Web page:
Another benefit of the golden route is that only publishers may assign a so-called digital object identifier (DOI) to each article. The DOI for a document is permanent, whilst a uniform research locator (URL) may not be, therefore referring to an online document by its DOI provides more stable linking than simply referring to it byits URL.

Using the ‘rolling publication’ model, an article is published online the moment it is finished, before it is later compiled with other articles into an issue and printed.It means that one’s research is made available more quickly.

Furthermore, the whole submission-review-edit-publish cycle is handled online through a manuscript management system and is supported by professional AOSISadministrative staff. This frees the editor to concentrate on his academic role of engaging with authors and reviewers about the substance of submitted manuscripts. This is the way it should be!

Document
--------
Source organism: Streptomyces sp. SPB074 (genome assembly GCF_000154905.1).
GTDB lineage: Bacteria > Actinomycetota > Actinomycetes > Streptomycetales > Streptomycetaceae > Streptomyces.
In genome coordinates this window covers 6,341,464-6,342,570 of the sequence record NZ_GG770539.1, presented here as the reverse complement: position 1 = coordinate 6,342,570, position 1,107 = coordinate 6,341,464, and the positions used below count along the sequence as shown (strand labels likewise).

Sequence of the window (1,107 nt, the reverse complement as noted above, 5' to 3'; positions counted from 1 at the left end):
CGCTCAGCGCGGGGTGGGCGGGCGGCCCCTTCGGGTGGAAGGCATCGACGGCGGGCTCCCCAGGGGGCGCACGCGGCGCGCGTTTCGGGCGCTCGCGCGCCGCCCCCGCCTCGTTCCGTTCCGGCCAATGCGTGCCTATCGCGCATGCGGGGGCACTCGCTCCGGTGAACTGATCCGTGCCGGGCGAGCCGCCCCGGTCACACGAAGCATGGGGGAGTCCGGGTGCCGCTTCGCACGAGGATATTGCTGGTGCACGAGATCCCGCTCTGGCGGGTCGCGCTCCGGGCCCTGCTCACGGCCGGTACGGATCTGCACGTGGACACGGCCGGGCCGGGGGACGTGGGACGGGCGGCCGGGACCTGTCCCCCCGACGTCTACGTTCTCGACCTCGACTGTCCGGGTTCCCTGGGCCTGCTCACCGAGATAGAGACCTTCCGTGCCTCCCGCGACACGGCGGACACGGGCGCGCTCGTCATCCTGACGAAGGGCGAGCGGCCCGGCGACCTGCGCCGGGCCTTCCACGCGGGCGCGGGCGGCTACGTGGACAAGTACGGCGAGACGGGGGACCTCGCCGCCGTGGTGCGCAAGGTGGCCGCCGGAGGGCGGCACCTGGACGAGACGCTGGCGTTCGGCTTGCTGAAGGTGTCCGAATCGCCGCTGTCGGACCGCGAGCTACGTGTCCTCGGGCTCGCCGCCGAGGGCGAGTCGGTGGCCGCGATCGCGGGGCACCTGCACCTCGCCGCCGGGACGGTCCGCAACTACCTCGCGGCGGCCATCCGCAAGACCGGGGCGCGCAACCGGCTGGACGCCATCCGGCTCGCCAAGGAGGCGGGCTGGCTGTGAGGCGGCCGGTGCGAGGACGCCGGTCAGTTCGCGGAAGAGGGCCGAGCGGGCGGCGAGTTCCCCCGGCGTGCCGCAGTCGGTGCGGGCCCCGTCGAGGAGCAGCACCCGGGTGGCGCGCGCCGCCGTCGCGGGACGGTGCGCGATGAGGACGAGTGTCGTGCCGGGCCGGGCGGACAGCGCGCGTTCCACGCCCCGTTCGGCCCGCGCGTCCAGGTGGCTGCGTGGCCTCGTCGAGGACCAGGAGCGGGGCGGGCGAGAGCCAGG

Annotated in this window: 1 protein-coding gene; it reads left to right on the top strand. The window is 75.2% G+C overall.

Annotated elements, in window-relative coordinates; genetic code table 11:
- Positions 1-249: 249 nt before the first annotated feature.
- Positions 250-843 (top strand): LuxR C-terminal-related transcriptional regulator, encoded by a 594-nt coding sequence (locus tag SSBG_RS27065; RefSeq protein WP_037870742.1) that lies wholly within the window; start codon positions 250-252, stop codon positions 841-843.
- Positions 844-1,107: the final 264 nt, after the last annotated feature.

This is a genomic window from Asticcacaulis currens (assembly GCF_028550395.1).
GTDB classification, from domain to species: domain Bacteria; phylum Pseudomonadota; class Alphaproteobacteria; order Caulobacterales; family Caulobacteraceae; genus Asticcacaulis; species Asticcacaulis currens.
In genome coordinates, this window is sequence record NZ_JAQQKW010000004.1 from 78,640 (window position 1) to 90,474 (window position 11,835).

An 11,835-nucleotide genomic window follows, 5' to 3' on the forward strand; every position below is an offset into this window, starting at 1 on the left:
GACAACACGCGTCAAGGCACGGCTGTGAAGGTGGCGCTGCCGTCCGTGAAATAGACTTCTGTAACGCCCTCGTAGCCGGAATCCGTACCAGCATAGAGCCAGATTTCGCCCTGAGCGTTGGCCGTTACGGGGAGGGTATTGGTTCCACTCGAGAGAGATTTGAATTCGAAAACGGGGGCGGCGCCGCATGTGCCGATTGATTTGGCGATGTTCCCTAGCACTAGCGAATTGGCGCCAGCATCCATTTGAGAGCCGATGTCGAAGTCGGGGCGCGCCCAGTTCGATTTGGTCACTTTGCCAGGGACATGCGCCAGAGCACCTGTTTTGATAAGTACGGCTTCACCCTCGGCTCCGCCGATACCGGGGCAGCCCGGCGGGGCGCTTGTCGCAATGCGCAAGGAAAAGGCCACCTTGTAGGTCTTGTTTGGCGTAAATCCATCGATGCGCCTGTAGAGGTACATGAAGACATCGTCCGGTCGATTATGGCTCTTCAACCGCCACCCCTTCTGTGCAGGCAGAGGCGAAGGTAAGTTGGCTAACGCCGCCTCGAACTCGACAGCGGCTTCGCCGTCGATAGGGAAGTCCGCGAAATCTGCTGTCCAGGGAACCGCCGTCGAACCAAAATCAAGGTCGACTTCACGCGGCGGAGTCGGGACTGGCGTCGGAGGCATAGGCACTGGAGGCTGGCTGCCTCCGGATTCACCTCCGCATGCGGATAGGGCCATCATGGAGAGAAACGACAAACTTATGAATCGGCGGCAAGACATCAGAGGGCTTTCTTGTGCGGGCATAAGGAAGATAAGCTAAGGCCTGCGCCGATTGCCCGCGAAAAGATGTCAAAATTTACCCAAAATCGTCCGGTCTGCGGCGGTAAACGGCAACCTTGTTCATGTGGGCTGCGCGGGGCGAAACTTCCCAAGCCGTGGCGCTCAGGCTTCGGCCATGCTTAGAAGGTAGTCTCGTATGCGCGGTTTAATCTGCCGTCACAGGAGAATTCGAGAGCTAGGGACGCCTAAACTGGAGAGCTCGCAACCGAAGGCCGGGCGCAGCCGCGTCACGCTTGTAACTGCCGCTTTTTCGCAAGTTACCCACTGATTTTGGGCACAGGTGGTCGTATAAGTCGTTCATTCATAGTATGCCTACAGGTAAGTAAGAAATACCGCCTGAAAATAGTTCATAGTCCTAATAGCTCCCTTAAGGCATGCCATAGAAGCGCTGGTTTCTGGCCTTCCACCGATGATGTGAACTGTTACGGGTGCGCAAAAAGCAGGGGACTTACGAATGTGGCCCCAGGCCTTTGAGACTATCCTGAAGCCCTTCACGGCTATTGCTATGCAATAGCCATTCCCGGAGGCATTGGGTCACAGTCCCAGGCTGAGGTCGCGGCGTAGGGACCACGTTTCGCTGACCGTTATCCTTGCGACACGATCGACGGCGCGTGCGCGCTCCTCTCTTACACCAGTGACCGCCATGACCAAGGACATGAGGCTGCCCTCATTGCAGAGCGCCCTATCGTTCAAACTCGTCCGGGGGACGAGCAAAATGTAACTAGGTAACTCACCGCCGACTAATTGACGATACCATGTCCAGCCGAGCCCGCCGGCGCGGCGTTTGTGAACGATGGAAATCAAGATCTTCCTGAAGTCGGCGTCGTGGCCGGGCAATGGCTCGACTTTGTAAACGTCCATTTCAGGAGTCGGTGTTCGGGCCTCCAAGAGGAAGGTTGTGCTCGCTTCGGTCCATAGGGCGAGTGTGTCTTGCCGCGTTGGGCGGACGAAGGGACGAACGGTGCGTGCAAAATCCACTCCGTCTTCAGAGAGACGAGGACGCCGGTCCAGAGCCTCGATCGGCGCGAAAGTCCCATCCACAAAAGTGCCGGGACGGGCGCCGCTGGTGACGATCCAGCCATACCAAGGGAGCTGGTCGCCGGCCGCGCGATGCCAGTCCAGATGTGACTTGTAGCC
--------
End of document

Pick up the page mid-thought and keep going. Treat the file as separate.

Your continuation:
Open Access is not free

Open Access means that it is free to the reader. Authors retain copyright through a Creative Commons Attribution License, so there are no legal barriers. However, golden route Open Access is not free to publish, free to maintain or free to print! This change in publishing model has serious financial implications for AMESA.AMESA is carrying the full costs in 2011, but will introduce a publishing fee in 2012, where the authors (meaning their institutions) will pay 50% of the publishing costs. We believe such a business model will make our Open Access publishing economically feasible and robust.